Where crypto policy, geopolitics merge
China has already picked a winner. But India has the advantage of a vibrant domestic cryptocurrency ecosystem. Use it
New forms of digital money, whether publicly or privately provided, may become vectors of geostrategy. This is because international payments are a most critical use case of both central bank digital currencies (CBDCs) — electronic forms of central bank money — and private cryptocurrencies. Increasingly cheaper transaction costs, efficient and immediate settlement, and if regulated well, traceability, are just some of the characteristics that are conducive to their globalisation.
However, India will consequently have to guard against new forms of digital “dollarisation” — where domestic cash is replaced by foreign digital currency. An innovation-led approach represents our best chance to do so.
In a 2021 survey of central banks, the Bank for International Settlement (BIS) found that 86% are “actively researching” CBDCs. This includes the Reserve Bank of India (RBI), which plans to roll out a CBDC pilot in 2022. Similarly, private cryptocurrencies that run on blockchain networks are making waves. Conservatively, around 15 million Indians are invested in this market.
CBDCs and private cryptocurrencies are poised to clash. But there are compelling reasons that highlight why CBDCs and private cryptocurrencies should be regarded as complementary rather than competitive.
Foremost among these is that China has taken the lead to develop its CBDC, currently called e-CNY, and is far ahead of India and several developed nations in its deployment. China will make all efforts for e-CNY to become as widely accepted as the dollar, an outcome that may not fit in well with our strategic calculus.
Currently, e-CNY is being piloted in at least nine Chinese cities. While it is primarily used in the domestic retail payments markets, China can quickly reach an understanding with foreign partners to enable interoperability between e-CNY and their retail payments infrastructure. According to BIS, the cross-border availability of CBDCs can further enhance the “already significant network effects for international currencies”. In other words, the wide acceptance of e-CNY can also enhance the status of the underlying currency — the yuan — at the expense of weaker currencies such as the rupee.
Experts have noted that e-CNY represents China’s best hope of skirting sanctions to trade with partners such as North Korea and Iran, because CBDCs effectively disintermediate banks and other financial agencies that may be subject to such prohibitions. President Xi Jinping has also called for China to participate in the setting of international digital currency standards to replace payments systems that are susceptible to American policy pressures.
The silver lining is that India, unlike China, has not banned both the development and use of private cryptocurrencies. In characteristic command-and-control fashion, China has already “picked a winner”. As a result, India is miles ahead of China in the private cryptocurrency ecosystem. The Indian State now has the ability to build useful supervisory models around its vibrant domestic crypto-innovation ecosystem.
The emergence and adoption of cryptocurrencies and even CBDCs will have an uncertain impact on traditional institutions such as banks. The Bank of England (BOE) highlights that the demand for new forms of digital money could lead to a flight of bank deposits. This could impact the cost of bank borrowing, and, therefore, tighten credit conditions that will lead to less lending. However, BOE also states that “only when new forms of digital money emerge…will the implications for the wider financial system start to become apparent”. That is, experimentation is key — and India is at liberty to do this at scale by virtue of its burgeoning private cryptocurrency market.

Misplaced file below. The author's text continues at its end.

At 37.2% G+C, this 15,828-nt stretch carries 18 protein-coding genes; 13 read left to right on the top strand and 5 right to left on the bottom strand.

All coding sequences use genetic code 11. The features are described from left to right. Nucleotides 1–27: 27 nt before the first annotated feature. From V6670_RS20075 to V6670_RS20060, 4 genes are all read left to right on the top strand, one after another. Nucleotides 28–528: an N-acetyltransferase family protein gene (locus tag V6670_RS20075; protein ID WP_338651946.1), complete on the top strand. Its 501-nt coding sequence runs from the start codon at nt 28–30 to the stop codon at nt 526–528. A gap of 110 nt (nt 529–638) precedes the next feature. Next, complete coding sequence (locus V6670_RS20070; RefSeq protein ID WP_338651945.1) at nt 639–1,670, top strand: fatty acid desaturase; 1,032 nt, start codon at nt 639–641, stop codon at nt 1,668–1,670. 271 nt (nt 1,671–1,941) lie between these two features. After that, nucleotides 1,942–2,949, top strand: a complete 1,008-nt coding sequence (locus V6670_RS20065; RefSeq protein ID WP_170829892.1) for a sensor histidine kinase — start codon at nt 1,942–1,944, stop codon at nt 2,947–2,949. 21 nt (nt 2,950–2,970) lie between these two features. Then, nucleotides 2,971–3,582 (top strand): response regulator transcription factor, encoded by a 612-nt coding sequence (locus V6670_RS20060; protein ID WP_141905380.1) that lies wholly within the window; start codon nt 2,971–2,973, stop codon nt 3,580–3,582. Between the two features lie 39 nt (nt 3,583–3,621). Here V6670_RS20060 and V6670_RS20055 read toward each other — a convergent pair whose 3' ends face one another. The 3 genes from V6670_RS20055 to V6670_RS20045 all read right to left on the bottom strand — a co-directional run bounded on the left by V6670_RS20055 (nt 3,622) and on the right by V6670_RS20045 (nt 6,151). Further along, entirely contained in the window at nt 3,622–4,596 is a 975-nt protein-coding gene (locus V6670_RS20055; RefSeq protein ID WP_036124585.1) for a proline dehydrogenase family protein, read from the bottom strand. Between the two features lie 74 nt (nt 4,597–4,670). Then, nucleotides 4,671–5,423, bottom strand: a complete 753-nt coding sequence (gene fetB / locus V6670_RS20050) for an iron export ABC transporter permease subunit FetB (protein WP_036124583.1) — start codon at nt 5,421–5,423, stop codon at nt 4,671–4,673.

India should look to crypto entrepreneurs as advisers to help it understand risk factors, share knowledge on the development of a domestic CBDC, and offer solutions to automate regulatory compliance. Illustratively, the United States-based crypto giant, Coinbase, which has invested in Indian crypto exchanges that now enjoy unicorn status themselves, is part of an effort that seeks to create a tool that simplifies KYC and anti-money laundering-related compliances for exchanges.
Finally, unlike China, India is also well placed to harness international goodwill. BIS recognises that international cooperation in technical arrangements will be key to the development of digital money. India must actively participate in relevant forums, such as those within G20, to establish common standards to develop a competitive, accountable and secure CBDC ecosystem that is not dominated by e-CNY. Here again, India’s private crypto ecosystem can help the country by serving as fount of technical know-how.
A well-established private domestic market for a product, technological or otherwise, gives a country leverage in global conversations. China missed the bus by shutting its private cryptocurrency sector down. India, in turn, must learn from this mistake and preserve the strategic advantage that its private cryptocurrency ecosystem presents. Doing so will not only help it counter the rise of e-CNY but also help cement its own position as a global leader in a frontier technological space.
Vivan Sharan and Meghna Bal are tech policy experts based in New Delhi
The views expressed are personal